Integrated Approach to Palliative Care in Acute Care (iPAC-AC)


Many older adults in Canada die from life-limiting illnesses such as heart, lung and kidney disease, cancer, dementia and frailty. Of these older adults, the large majority will die in acute care hospitals where the quality of care has been reported to be one where patients suffer with pain and other symptoms, experience poor quality of care and are subjected to treatments that have little benefit in enhancing their quality of life. Building on our previous research we used participatory approaches to work with staff on acute care medical units to integrate a palliative approach into their practice.

Findings from this project will enable the project team to develop evidence-informed recommendations for integrating a palliative approach into acute care medical units, create practice support tools to facilitate transitions in the care journey and provide data to inform the design of a full-scale implementation project in acute care related to the integration of a palliative approach.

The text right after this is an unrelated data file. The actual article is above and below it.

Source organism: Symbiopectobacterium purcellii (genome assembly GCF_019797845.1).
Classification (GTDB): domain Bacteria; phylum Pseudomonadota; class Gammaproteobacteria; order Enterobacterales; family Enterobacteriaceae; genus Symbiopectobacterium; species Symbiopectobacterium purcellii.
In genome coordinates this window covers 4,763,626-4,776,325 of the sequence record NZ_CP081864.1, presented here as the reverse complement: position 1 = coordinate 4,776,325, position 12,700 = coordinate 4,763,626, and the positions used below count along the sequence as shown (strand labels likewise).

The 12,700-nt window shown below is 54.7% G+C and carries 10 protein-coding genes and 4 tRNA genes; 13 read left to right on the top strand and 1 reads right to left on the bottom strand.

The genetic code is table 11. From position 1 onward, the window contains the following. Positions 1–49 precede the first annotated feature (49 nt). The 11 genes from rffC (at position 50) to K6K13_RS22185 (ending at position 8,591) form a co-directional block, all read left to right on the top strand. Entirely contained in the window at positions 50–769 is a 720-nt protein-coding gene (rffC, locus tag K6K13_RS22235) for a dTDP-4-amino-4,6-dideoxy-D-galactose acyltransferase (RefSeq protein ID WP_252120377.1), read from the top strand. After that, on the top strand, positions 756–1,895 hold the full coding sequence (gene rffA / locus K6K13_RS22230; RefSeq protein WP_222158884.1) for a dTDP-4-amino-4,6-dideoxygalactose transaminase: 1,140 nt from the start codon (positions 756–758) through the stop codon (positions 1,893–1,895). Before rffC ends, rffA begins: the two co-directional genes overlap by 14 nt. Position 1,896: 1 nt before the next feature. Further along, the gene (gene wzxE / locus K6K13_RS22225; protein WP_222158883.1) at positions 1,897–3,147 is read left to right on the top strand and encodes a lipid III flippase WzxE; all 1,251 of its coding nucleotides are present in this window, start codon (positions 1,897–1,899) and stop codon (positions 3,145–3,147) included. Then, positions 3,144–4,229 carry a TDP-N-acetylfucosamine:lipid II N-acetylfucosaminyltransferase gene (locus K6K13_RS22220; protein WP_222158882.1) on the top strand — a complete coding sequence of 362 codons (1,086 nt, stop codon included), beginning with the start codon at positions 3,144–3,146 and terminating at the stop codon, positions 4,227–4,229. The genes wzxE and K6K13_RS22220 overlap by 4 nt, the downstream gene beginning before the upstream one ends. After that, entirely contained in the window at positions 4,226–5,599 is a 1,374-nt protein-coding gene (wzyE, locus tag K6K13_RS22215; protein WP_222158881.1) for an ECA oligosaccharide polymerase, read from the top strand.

Kelli Stajduhar, PhD, RN is a professor in the School of Nursing and Institute on Aging & Lifelong Health at the University of Victoria, and is a research scientist with Fraser Health. She has worked in oncology, palliative care, and gerontology for almost 30 years as a practicing nurse, educator, and researcher. Her clinical work and research has focused on health service needs for those at the end-of-life and their families, and on the needs of marginalized and vulnerable populations.

Neil Hilliard, MD is a former program medical director for the Palliative Care Program at Fraser Health Authority. Currently, he is a palliative care consultant physician in Abbotsford, as well as a clinical associate professor at the University of British Columbia. Hilliard’s research surrounds palliative care, and includes integrating a palliative approach to care alongside usual care and clinical drug trials to treat difficult-to-control or intractable pain and other symptoms.